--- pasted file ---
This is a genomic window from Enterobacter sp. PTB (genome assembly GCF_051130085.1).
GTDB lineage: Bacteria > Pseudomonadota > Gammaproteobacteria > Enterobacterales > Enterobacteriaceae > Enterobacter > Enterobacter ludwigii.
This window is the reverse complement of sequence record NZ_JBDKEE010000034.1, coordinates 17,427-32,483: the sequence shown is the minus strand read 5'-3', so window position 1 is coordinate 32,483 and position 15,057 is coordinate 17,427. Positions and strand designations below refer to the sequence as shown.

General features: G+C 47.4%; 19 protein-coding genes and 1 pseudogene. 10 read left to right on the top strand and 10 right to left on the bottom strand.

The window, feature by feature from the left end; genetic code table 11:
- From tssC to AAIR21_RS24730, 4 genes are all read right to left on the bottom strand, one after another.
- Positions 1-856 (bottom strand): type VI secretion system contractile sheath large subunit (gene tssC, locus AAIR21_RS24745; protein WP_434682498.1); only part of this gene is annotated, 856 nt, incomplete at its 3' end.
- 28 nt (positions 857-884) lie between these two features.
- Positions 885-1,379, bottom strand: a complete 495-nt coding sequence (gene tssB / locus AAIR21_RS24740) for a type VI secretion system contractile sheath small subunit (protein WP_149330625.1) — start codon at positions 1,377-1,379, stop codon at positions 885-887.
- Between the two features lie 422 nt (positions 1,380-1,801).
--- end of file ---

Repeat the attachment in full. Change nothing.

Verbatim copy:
This is a genomic window from Enterobacter sp. PTB (genome assembly GCF_051130085.1).
GTDB lineage: Bacteria > Pseudomonadota > Gammaproteobacteria > Enterobacterales > Enterobacteriaceae > Enterobacter > Enterobacter ludwigii.
This window is the reverse complement of sequence record NZ_JBDKEE010000034.1, coordinates 17,427-32,483: the sequence shown is the minus strand read 5'-3', so window position 1 is coordinate 32,483 and position 15,057 is coordinate 17,427. Positions and strand designations below refer to the sequence as shown.

General features: G+C 47.4%; 19 protein-coding genes and 1 pseudogene. 10 read left to right on the top strand and 10 right to left on the bottom strand.

The window, feature by feature from the left end; genetic code table 11:
- From tssC to AAIR21_RS24730, 4 genes are all read right to left on the bottom strand, one after another.
- Positions 1-856 (bottom strand): type VI secretion system contractile sheath large subunit (gene tssC, locus AAIR21_RS24745; protein WP_434682498.1); only part of this gene is annotated, 856 nt, incomplete at its 3' end.
- 28 nt (positions 857-884) lie between these two features.
- Positions 885-1,379, bottom strand: a complete 495-nt coding sequence (gene tssB / locus AAIR21_RS24740) for a type VI secretion system contractile sheath small subunit (protein WP_149330625.1) — start codon at positions 1,377-1,379, stop codon at positions 885-887.
- Between the two features lie 422 nt (positions 1,380-1,801).